We start with a walk through the village to a women’s cooperative producing Mithila art. It used to be painted only on the walls by the women of the house but the art has now developed into decorating various products like textiles, cups, trays, and so on. These items are exported and sold within Nepal and provide the Mithila women a chance to be self-sustaining. The artists are friendly and love to talk and show their work. There is also a shop where it’s possible to buy art at reduced prices. On our walk across the village, we also see everyday life. Much of the household work is performed outdoors and we meet and talk to the ample tattooed women and the curious children and they often invite us in to serve us tea and show their own walls and the art on them. From Kuwa we travel back to Janakpur for lunch and to pick up our bags.
After lunch, we start off our journey towards Koshi Tappu Wildlife Reserve. Koshi Tappu is a 3.5 hour journey east from Janakpur and the flat landscape reminds more of India than of the highland Nepal. We cross the large Koshi barrage which blocks the huge river Sapta Koshi from overflowing India. This is the only place in Nepal where we can see Gangetic river dolphins. We try to reach in time to see the sunset from the bridge; it is a mesmerizing view of dolphins and fishermen in small boats!
We reach our tent resort and check-in. The resort is a camp where we stay in comfortable safari tents with high beds and shared bathrooms. If someone feels uncomfortable sleeping in tents there are also a few rooms available in the mud house where the dining hall is located. For dinner we have grilled fish from the camp’s own fish farm and light the bonfire.
In the night you might be disturbed by the trumpeting of the wild elephants and the voices of villagers trying to scare away them from eating the grains. If we are lucky we can see them in the morning close to the camp. Nearby our resort is the army camp. The army is responsible for guarding the wildlife reserve and they are using working elephants. There is no option for us as visitors to use elephants for riding or safari, both because of ethical and practical reasons, but we are welcome to visit the army elephants, and we will also see them passing by the resort now and then.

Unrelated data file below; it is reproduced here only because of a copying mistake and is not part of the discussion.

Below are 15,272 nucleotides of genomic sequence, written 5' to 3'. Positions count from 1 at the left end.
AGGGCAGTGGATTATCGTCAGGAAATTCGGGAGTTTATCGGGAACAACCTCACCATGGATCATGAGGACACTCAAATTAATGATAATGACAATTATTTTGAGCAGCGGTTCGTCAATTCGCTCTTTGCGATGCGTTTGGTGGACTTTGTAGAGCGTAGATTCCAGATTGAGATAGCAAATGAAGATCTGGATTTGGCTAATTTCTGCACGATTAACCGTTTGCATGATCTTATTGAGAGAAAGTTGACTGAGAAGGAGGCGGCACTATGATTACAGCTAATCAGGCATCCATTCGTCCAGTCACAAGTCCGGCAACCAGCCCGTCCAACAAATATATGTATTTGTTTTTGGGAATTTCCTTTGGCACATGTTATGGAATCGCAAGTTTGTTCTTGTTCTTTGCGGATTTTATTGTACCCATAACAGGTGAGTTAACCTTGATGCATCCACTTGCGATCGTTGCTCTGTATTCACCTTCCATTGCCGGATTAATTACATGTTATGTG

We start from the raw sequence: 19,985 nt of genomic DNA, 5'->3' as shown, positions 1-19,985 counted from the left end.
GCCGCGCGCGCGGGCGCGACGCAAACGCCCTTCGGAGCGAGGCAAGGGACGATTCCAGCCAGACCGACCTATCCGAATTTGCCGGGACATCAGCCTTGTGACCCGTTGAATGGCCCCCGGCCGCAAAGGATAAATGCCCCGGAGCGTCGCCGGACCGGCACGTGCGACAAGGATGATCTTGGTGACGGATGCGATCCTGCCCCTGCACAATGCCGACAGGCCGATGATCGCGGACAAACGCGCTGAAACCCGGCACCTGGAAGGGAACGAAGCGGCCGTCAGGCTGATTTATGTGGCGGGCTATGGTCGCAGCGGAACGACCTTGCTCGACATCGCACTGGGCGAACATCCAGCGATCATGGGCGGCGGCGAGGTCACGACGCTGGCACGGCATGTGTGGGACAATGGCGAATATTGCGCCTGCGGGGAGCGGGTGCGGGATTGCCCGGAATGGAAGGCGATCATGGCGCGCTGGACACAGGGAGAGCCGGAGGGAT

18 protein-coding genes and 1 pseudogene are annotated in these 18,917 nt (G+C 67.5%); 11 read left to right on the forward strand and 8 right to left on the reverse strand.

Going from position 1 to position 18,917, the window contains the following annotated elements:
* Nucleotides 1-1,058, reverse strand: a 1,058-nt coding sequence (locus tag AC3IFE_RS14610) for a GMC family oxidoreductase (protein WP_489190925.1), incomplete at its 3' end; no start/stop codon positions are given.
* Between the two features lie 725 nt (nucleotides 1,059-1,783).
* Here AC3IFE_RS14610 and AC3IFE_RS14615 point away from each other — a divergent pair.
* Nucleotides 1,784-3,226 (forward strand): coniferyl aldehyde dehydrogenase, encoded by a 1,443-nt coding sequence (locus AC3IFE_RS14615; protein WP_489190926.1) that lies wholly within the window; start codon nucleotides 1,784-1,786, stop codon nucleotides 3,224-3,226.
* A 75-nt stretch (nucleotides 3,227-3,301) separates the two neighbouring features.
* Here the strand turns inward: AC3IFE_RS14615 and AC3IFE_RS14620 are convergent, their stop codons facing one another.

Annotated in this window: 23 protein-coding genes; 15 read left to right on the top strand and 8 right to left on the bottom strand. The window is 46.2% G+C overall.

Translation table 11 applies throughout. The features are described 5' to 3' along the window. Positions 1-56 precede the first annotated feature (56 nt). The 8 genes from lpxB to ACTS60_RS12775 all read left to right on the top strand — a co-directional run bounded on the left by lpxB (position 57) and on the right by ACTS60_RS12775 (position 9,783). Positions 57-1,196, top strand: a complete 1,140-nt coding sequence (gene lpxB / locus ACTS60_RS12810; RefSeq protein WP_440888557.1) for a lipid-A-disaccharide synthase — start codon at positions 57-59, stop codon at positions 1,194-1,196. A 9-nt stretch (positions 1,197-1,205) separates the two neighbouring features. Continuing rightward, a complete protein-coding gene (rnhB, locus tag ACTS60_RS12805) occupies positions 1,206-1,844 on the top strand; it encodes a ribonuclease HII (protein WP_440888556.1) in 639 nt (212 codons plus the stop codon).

Day 5: Boating on the river and traditional village life
Koshi Tappu is famous for bird watching and the best time to see the birds are in the early morning. Anyone who wishes can take a morning walk together with the nature guide to see the great variety of birds living in the reserve.
After breakfast, we start a tour of the river flowing next to our camp. Hopefully, we meet not only beautiful birds but also crocodiles, water buffaloes, and elephants. We come back to our camp for lunch and then we set off for a walk in the nearby village. Most of the houses in the area are built with mud and elephant grass and the villagers live a traditional life, making their money from farming or from weaving straw mats.
In the evening a local dance group from the village will come to show us their traditional dances special for their ethnic group. After that, we make barbeque in the garden.
Day 6: Tea gardens and textiles
After breakfast we hit the road again. After the next large town, called Itahari, the architecture starts changing. The traditional houses in east Nepal are made by wood, often standing on poles. We start to see the green and lush teagardens, famous for east Nepal, along the road. We drive all the way up to Kanyam where the weather again is chilly and the views consists of endless green hills filled with tea gardens. Here you will spend your last night at a simple hotel. On the way we will see women weaving the colorful ‘Dhaka’ shawls from east Nepal and we will top to meet them and of course have some tea! The afternoon will be spent walking around in the teagardens.
Day 7: Crossing borders
Early morning we start the drive towards the border between Nepal and India. The process is not very smooth so it is good to reach in time. After crossing the border we make a 4-5 hour long drive to reach the Indian-Bhutanese border by Phuentsholing where our service ends for this time!